As of now there are not many rules regulating the ways of the internet and social media. Mainly because we are still arguing over what is fair and what the people want. Nevertheless, I still believe there is a least an unspoken common sense law that businesses and users alike should follow. Social media is a great way to connect us all but it can also be what destroys and divides us. It will be up to social media corporations to find a way to give back to the community not just for business purposes. I think the main solution for users is to educate themselves on how social media corporations work other than just advertising. There are smart ways to use social media and safe ways to socialize online. The ethics of the internet will be a communal experiment for a while. The first step to a solution is to understand and accept our mistakes.
Anthony M. Ciolli. 2008. Chilling Effects: The Communications Decency Act and the Online Marketplace of Ideas. ExpressO. Retrieved February 1, 2015, from http://works.bepress.com/anthony_ciolli/1
Carney, David First Appellate District. (2001). Court Appeal of the State of California (A086349). Retrieved January 31, 2015, from Law Tech Journal, website: http://www.techlawjournal.com/courts/kathleenr/20010306op.asp.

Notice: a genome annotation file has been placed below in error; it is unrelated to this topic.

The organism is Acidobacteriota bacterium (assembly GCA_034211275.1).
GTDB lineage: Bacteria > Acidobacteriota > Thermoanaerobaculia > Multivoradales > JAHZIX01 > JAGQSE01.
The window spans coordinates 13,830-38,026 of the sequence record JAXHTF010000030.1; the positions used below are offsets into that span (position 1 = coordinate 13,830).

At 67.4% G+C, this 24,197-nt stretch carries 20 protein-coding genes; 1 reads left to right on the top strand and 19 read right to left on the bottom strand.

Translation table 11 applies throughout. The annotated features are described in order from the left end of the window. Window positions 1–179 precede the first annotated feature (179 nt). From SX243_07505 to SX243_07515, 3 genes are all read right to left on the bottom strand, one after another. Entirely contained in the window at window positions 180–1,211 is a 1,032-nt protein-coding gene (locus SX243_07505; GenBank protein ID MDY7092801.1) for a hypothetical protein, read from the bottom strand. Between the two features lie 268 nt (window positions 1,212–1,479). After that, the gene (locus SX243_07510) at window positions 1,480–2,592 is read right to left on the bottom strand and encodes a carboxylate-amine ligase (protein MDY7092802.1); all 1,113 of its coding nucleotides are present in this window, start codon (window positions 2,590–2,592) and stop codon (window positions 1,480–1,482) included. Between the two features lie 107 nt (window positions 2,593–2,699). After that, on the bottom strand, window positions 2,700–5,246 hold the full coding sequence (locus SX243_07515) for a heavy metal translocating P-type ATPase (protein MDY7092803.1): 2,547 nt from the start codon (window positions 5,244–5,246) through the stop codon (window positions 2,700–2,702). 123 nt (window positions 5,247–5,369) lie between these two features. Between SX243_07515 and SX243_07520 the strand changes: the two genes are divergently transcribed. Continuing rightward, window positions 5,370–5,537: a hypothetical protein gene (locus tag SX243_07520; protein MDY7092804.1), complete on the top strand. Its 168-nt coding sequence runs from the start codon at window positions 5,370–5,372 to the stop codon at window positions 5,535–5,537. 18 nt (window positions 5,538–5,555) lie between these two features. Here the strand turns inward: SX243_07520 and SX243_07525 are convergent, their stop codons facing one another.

Cooper, G., Cottle, S., Doucet, L., Duncan, S., Gormley, B., Joye, S., Klein, A., Newton, J., Scarff, L., Thorsen, E., Wardle, C., Watkins, R. & Wynne-Jones, R. (2014). The Future of Humanitarian Reporting. London: City University London. Retrieved from http://www.city.ac.uk/centre-for-law-justice-and-journalism/projects/the-future-of-humanitarian-reporting
Galanty, Nancy (2014, September 3). BuzzFeed Content Practice: Illegal or Simply Unethical? [Web log post]. Retrieved January 31, 2015, from http://www.mediabizbloggers.com/guest-mediabizbloggers/BuzzFeed-Content-Practice-Illegal-or-Simply-Unethical–Nancy-Galanty-MyersBizNet.html.
Johnson, Alan Johnson (2014). From Open Data To Information Justice. Ethics and Information Technology, 16(4), 263-274. Retrieved from http://link.springer.com/article/10.1007%2Fs10676-014-9351-8.
Peterson, Soren Mork (2008). Loser Generated Content: From Participation to Exploitation. First Monday, 13(3). Retrieved from http://firstmonday.org/article/view/2141/1948#p8.
Feature photo [user generated content on a price scale] retrieved from: http://www.bloggingehow.com/2014/12/google-facebooks-user-spying-is-more.htm.
[User generated content cloud] retrieved from: https://www.tes.com/lessons/kyQuo_zUQxjH7A/flipped-learning-3-0-user-generated-content.
[Social media puzzle] retrieved from: http://blog.orlandoinfiniti.com/orlando-infiniti-socialize-with-us/